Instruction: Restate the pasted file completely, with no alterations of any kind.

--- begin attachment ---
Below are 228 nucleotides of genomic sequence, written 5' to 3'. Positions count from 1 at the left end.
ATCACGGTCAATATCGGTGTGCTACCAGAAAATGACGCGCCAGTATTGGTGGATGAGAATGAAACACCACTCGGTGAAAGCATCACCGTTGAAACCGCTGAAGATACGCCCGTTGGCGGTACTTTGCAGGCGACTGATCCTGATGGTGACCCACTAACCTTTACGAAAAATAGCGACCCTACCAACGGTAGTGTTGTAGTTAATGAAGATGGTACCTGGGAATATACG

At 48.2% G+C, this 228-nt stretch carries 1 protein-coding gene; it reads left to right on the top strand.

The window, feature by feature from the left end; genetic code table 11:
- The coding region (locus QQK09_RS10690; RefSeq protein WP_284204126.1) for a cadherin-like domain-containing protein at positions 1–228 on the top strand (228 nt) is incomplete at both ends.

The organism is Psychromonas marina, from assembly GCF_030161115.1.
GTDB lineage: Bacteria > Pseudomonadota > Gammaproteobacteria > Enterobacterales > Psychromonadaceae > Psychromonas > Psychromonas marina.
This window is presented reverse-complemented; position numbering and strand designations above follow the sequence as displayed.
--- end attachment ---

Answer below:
Below are 228 nucleotides of genomic sequence, written 5' to 3'. Positions count from 1 at the left end.
ATCACGGTCAATATCGGTGTGCTACCAGAAAATGACGCGCCAGTATTGGTGGATGAGAATGAAACACCACTCGGTGAAAGCATCACCGTTGAAACCGCTGAAGATACGCCCGTTGGCGGTACTTTGCAGGCGACTGATCCTGATGGTGACCCACTAACCTTTACGAAAAATAGCGACCCTACCAACGGTAGTGTTGTAGTTAATGAAGATGGTACCTGGGAATATACG

At 48.2% G+C, this 228-nt stretch carries 1 protein-coding gene; it reads left to right on the top strand.

The window, feature by feature from the left end; genetic code table 11:
- The coding region (locus QQK09_RS10690; RefSeq protein WP_284204126.1) for a cadherin-like domain-containing protein at positions 1–228 on the top strand (228 nt) is incomplete at both ends.

The organism is Psychromonas marina, from assembly GCF_030161115.1.
GTDB lineage: Bacteria > Pseudomonadota > Gammaproteobacteria > Enterobacterales > Psychromonadaceae > Psychromonas > Psychromonas marina.
This window is presented reverse-complemented; position numbering and strand designations above follow the sequence as displayed.